A usability report deck is created and presented to the rest of the design and developers team, if things need changing we work together to improve it, discussing what’s feasible as a team. Changes are implemented, another prototype is built and tested again; rinse and repeat till our users are happy with the results!

What sort of findings have we made from testing?

So, what sort of findings and changes have we made from testing our designs? Here are a few of our highlights!

1. Chore cloud navigation

Our first insight focused on our chore cloud; the child opens up the chore cloud to find they have 5 to complete. Rather than doing them in order or one by one, we encourage them to navigate through the tasks, deciding which they’d like to do first.

We chose a swipe-based paginated design for this, signifying the number of chores with 5 dots at the bottom of the cloud. The child would review each task by swiping left or right, decide which they want to complete, and select ‘rain it’.

However, in our testing, we found only 1 of 5 children swiped through the chores while the remaining 4 rained each task one after the other.

To make this clearer, we put left and right buttons on the side of the clouds for when there are multiple chores. We tested this again and it worked!

When your testing participants successfully validate your assumptions

2. Onboarding

Our second insight was that kids much prefer visuals to text. Our initial onboarding design was text-heavy, rather than read our testers would look for a button to press, skipping the onboarding and not understand the purpose of the app or what Wollo is, etc…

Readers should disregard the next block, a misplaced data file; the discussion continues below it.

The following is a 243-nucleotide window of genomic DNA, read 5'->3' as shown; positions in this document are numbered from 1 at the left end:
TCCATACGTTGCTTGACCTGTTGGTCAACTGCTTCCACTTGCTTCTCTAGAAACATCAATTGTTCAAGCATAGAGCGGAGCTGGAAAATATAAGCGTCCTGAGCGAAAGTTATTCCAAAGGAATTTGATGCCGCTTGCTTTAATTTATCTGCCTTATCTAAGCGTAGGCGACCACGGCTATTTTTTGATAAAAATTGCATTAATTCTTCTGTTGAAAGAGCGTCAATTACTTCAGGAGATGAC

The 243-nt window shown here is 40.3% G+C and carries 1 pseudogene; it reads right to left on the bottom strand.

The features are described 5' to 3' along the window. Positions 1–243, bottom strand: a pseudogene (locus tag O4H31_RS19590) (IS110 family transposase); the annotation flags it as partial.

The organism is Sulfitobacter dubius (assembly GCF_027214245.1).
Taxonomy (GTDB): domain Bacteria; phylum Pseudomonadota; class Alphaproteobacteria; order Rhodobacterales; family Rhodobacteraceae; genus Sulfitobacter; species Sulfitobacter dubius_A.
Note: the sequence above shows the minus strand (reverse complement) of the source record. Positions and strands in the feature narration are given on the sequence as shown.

We immediately changed our onboarding to a much simpler and more visually engaging design. This tested really well the second time around with kids able to explain the high-level concept of our product 🥳

Our onboarding redesign

3. Avatar Selection

Our third insight came from our app setup testing. Originally, at a point in our setup flow, we ask parents to select an avatar for their child. From the get-go, our participants responded to this really positively BUT they also expressed that they’d love to do this with their child or let their child do this.

Our original avatar selection in the parent section child setup flow

In this instance we could have stopped here, our participants completed the flow without any problems. Sure, they wanted their child to select their own avatar but the flow worked, why not just ignore this great qualitative feedback? Well, the product is for them to use and if they would like something they feel would make it better and is within our means we should facilitate it.

So we took the child avatar selection out of the parent setup and integrated it into the child section flow instead. The kids we tested it with loved and wanted a lot more options to select from, something we plan to work on soon!

Avatar selection in our kids app section

That’s all folks… for now

So that’s a little peek into why we frequently do user research/testing and how we do it at Pigzbe! I hope it gives you some new insights into why this step in the design process is incredibly important if you want to make a product your customers will love.

We want to continually share what goes on under the hood here and look forward to telling you about our next research study coming up end of this month where we’ll be doing a week-long study with our beta users!